University of Toronto Magazine University of Toronto Magazine
Close up of Satish Kanwar looking off to the side with trees in the background
Photo by Jessica Lee

Surviving the ‘Shopocalypse’

U of T Scarborough grad Satish Kanwar is helping small businesses thrive in a market that’s gone virtual

The boarded-up storefronts say it all: the pandemic has been brutal for retailers. Yet by ramping up their focus on e-commerce, many owners have managed to both stay afloat and find new sources of revenue growth.

Satish Kanwar (BBA 2008 UTSC) 1 is vice-president and general manager, channels, for Shopify, a Canadian software company that helps businesses sell their products online. Here, he explains why the current bleak economic period may yet prove to be a necessary turning point for entrepreneurs. 

Despite dire predictions, you say the pandemic has actually been beneficial for many smaller businesses. How so? 
In the past year, there has been an entire decade’s worth of progress in e-commerce, which has really increased the competitiveness of many businesses and opened them up to new customers. 2 If you’re on Main Street and you don’t have an online presence, you’re only going to be visible to the people who know you’re there, or are walking by. E-commerce is allowing many businesses to work with people in a way that they probably should have been doing beforehand. 

As more and more stores go online, what can brick-and-mortar stores do to keep up? 
The shopping environment is being re-adapted. Physical retail stores were originally designed with the expectation that someone walking into that space was interacting with the brand for the first time. This describes only a small percentage of shoppers today. Now, we’re seeing stores become “customer support hubs” for people who have already bought products online and now need help or knowledge about something.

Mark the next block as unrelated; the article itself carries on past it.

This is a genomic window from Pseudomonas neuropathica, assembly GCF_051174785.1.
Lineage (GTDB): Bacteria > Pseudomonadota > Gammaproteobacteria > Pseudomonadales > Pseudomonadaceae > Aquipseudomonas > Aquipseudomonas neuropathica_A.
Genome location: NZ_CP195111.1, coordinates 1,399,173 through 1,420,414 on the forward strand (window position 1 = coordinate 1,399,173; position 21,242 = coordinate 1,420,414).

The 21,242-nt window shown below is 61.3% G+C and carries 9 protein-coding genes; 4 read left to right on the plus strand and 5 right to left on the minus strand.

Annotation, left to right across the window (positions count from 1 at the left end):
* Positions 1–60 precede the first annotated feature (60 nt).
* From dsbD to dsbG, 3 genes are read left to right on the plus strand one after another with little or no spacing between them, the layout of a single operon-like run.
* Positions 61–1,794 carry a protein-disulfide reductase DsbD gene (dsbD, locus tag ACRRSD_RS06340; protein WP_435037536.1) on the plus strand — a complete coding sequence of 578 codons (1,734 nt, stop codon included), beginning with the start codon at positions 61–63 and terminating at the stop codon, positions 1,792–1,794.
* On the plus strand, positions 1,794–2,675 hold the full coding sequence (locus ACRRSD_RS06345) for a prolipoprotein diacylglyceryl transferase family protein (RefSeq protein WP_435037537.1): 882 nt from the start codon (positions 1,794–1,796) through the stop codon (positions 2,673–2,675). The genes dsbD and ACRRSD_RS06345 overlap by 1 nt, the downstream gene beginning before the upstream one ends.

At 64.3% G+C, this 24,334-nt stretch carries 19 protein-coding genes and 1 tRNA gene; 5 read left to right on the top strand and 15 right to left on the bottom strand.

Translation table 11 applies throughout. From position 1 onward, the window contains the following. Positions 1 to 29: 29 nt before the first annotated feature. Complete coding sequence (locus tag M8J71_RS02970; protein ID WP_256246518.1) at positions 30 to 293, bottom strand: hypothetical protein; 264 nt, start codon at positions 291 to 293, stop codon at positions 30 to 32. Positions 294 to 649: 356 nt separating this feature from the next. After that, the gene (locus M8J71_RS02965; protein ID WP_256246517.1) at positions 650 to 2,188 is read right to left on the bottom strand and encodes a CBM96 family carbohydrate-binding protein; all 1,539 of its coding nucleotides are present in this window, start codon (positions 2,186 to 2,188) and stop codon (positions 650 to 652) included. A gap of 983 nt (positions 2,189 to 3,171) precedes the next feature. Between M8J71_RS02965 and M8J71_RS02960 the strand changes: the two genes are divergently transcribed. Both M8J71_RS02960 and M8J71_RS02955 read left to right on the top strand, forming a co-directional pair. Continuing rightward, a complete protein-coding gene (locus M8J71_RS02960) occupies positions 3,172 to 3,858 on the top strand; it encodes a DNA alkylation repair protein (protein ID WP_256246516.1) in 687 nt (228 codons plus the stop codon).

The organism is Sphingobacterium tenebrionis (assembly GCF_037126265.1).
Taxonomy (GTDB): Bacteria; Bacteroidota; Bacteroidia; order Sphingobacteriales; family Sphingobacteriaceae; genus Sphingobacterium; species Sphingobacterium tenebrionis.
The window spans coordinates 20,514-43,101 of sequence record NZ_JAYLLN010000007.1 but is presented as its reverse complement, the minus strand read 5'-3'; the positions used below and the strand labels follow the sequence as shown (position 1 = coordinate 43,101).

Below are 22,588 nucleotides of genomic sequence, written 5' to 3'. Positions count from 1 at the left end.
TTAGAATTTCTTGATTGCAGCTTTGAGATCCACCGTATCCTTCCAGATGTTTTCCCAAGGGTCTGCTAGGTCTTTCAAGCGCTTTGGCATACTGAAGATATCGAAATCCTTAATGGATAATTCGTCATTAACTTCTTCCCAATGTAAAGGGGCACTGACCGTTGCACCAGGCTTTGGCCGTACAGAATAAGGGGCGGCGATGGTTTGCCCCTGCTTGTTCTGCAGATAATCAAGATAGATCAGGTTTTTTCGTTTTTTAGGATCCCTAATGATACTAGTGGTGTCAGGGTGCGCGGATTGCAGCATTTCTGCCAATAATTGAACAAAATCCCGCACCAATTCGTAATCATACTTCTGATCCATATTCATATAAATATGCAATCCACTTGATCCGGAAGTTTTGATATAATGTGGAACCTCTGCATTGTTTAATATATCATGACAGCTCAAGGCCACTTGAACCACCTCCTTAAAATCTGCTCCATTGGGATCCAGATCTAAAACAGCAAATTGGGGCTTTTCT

Say you’re into camping. You don’t need to window-shop for tents because you can do that online – but you might need information on tents, or training in how to set them up. So many stores are shifting toward this type of service-based shopping, rather than just providing consumers with products. 
 
Shopify was created by entrepreneurs for entrepreneurs. But many big-name brands use your platform too. Why?
We support over a million businesses all over the world; we wake up every day and we think about the small business owner. 3They’re the ones we’re trying to build and design solutions for, and they’re the ones who need it the most. But it turns out that when you make things easy for small businesses, large businesses like those tools as well.


Zoom preference
I like to wear shoes. They get me in the zone.

Online shopping discovery
Buying beer and wine from Ontario producers (with free local delivery!)

Fave UTSC spot
Miller Lash House. I cherished every chance to spend time there.

  1. Kanwar’s favourite spot at U of T Scarborough was Miller Lash House: “I cherished every opportunity I got to spend time there,” he says.
  2. Kanwar made his own online shopping discovery during the pandemic: buying beer and wine from Ontario producers directly (“with free local delivery!”)
  3. On Shopify Zoom calls, Kanwar says he likes to wear shoes. “They get me in the zone.”

Recent Posts

Photo of front campus field and Convocation Hall with flower emoji illustrations floating above

Clearing the Air

U of T wants to drastically cut carbon emissions by 2050. It’s enlisting on-campus ingenuity for help

Abstract illustration showing a red-coloured body and face, with small black and white pieces flowing from inside body out of the mouth, and the U.S. Capitol Building dangling on puppet strings from one hand

The Extremism Machine

Online disinformation poses a danger to society. Researchers at U of T’s Citizen Lab are tracking it – and trying to figure out how to stop it

Prof. Mark V. Campbell with a beige background and red lighting

Charting Hip Hop’s Course

Professor Mark V. Campbell grew up during the early years of rap music. Now, he is helping preserve Canadian hip-hop culture for future generations

Leave a Reply

Your email address will not be published. Required fields are marked *